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Jade Gemstones - Jadeite & Nephrite

Introduction

Jade is a rock that is commonly used for ornamental purposes. The name is applied to two different rock, of metamorphic origin, made of two different silicates.

Jadeite – This is a sodium-aluminum-silicate that is classified as a pyroxene. The form of the rock is a microcrystalline interweaved crystal matrix.

Nephrite – This is a tremolite, which can be described as a calcium magnesium ferroactinolite. The form of the rock is a microcrystalline interweaved fibrous matrix. This has a higher content of iron, and therefore has a pronounced green color.

Etymology of jade

Jade is an English name that was derived from the French word L’ejade, and Latin ilia, which both refer to the flanks or loins. It was also connected to the Spanish term piedra de ijada, which means ‘loin stone’ which comes from the fact that it was used to clear ailments of the loins and kidneys. The name Nephrite was derived from the Latin version of piedra de ijada, lapis nephriticus.

An overview

Nephrite and jadeite are gems that were used during the prehistoric period to make carvings. Jadeite is a hard stone with equal hardness to quartz, and nephrite is softer, but tougher, meaning that it does not break easily. The tow stones were assumed to be one and the same, but in the 19th century, a French mineralogist by the name of Alexis Damour, made the difference and declared that the two stones were in fact different.

Simple ornaments having button, bead and tubular shapes are among the first items that have been dug up from prehistoric sites. Jade was also used to make knives, adze heads and other types of weapons, all of which can be delicately shaped. When metal was discovered and used to make these weapons and knives the use of jade turned more towards making ornamental items. The hardness of jadeite is between 6 and 7 on the Mohs scale and nephrite has a hardness of between 6.0 and 6.5. Nephrite is quite soft and can be worked using quartz, garnet sand, and then polished using ground jade or bamboo.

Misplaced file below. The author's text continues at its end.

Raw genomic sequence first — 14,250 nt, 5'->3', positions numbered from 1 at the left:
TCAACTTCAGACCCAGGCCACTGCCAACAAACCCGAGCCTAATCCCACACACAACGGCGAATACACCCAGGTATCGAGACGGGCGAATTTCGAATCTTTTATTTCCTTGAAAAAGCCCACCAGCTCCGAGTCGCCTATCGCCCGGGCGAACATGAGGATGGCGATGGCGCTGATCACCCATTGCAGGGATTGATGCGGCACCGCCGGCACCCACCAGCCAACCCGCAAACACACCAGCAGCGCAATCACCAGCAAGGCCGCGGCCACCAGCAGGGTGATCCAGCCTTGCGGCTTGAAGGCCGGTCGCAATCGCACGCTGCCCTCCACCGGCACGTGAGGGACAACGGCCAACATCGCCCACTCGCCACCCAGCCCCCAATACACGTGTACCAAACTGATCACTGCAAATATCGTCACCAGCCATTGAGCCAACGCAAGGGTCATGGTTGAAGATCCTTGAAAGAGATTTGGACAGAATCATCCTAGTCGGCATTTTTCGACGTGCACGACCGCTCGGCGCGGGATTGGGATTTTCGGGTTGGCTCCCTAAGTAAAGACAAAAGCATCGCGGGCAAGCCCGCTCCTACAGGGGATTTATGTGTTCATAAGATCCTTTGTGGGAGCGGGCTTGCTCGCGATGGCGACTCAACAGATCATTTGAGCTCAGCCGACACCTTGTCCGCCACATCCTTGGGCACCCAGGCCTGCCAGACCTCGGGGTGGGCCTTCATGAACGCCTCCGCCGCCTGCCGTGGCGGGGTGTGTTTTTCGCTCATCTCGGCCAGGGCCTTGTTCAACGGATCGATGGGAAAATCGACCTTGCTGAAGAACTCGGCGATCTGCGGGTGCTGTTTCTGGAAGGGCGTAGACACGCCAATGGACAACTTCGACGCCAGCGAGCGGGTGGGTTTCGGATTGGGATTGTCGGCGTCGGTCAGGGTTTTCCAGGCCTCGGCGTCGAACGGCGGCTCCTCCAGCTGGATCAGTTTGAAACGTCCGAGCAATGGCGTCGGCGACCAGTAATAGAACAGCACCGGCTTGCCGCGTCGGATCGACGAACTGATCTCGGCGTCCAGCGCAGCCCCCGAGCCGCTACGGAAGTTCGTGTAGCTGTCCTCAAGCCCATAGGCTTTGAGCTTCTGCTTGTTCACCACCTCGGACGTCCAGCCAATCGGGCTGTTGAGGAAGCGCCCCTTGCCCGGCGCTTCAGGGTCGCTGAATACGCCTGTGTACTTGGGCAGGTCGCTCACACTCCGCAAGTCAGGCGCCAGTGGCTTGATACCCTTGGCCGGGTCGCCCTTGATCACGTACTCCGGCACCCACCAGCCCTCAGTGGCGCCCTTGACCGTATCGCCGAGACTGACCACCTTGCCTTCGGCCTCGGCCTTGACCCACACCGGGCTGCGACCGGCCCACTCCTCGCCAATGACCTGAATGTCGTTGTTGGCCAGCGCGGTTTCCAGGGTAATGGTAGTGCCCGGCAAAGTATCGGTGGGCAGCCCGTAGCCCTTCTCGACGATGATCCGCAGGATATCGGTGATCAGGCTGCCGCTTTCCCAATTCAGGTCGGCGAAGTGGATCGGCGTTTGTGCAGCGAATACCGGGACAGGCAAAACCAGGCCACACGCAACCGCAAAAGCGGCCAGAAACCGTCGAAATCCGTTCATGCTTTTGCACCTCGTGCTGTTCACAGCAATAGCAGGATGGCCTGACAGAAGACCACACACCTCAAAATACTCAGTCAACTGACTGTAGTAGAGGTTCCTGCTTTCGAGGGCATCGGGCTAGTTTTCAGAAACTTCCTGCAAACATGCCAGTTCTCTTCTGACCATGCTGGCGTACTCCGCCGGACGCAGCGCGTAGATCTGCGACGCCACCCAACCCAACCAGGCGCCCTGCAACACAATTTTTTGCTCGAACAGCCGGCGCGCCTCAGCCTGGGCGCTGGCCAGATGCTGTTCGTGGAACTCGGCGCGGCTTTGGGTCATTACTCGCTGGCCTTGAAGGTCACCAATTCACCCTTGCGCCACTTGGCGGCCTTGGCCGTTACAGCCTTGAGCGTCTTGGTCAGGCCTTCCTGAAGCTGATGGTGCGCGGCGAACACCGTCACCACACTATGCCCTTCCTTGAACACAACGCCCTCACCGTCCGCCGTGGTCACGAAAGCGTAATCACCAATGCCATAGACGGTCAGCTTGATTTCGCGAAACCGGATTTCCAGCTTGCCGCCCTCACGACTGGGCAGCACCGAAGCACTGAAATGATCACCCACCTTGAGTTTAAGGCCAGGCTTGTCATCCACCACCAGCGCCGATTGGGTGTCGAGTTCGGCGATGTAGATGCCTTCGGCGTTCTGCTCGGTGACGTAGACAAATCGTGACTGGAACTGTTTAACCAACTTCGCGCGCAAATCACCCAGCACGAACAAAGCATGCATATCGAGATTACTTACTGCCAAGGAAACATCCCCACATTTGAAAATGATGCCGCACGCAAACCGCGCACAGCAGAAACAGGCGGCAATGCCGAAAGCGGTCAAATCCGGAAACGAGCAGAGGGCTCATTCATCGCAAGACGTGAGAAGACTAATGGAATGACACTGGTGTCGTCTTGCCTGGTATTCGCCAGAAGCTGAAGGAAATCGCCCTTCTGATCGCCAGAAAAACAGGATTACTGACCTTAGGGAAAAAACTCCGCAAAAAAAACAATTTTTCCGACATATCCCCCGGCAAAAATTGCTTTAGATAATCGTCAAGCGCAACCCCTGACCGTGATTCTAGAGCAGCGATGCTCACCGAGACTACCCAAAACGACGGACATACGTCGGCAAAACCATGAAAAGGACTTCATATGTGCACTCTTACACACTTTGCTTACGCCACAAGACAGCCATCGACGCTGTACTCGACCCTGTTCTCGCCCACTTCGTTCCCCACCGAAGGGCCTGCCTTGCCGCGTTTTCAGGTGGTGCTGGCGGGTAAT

The unusual varieties of jade gemstones

Nephrite is found in a creamy white formation, which is China is also called mutton fat jade. It is also found in a various shades of green. Jadeite has a lot more variations than nephrite, and can be found in emerald green, pink, lavender-mauve and blue colors. Of the two gemstones, jadeite is less common, and can only be found in less than a dozen places all over the world. The most prized type of jade is the translucent emerald green jadeite. The Mesoamerican cultures treasured the bright green jadeite that came from Guatemala, also known as quetzal jade. The post-1800 Chinese imperial rulers and aristocrats used to treasure the vivid green jade rocks, which came from Burma, and were also known as kingfisher jade.

Today, the principal sources of green jadeite are Burma, or Myanmar, and Guatemala. Jade formed as a huge layer of dark green serpentine, in the areas of Myitkina and Mogaung, which are in the upper districts of Burma, and have been mined and exported for over a century. Canada is the main source of gemstone quality nephrite. Nephrite jade was popular in China, before the year 1800, as well as the Pacific Coast, New Zealand, The Atlantic Coast, Neolithic Europe and also South East Asia. The Japanese and European cultures also used a lot of jadeite in the ornamental creations.

The historical occurrence of jade

In China

During Neolithic times, the main source of nephritic jade in China, for purposes of making items, and performing ceremonies, was the deposits in the Ningshao areas of the Yangtze River Delta, but these deposits have since been depleted. They were also found in Inner Mongolia, and the Liaoning Province. As early as 6000 BC, Dushan Jade was being mined in these areas. There were Dushan Jade ornaments that were dug up from the Yin ruins of the Shang dynasty, which existed between 1600 and 1050 BC. At the time, jade was used for carrying out ceremonies and also creating utilitarian objects. You could find jade burial suits and indoor items made during this period. In fact, jade was highly valued to the point that it was referred to as an imperial gemstone.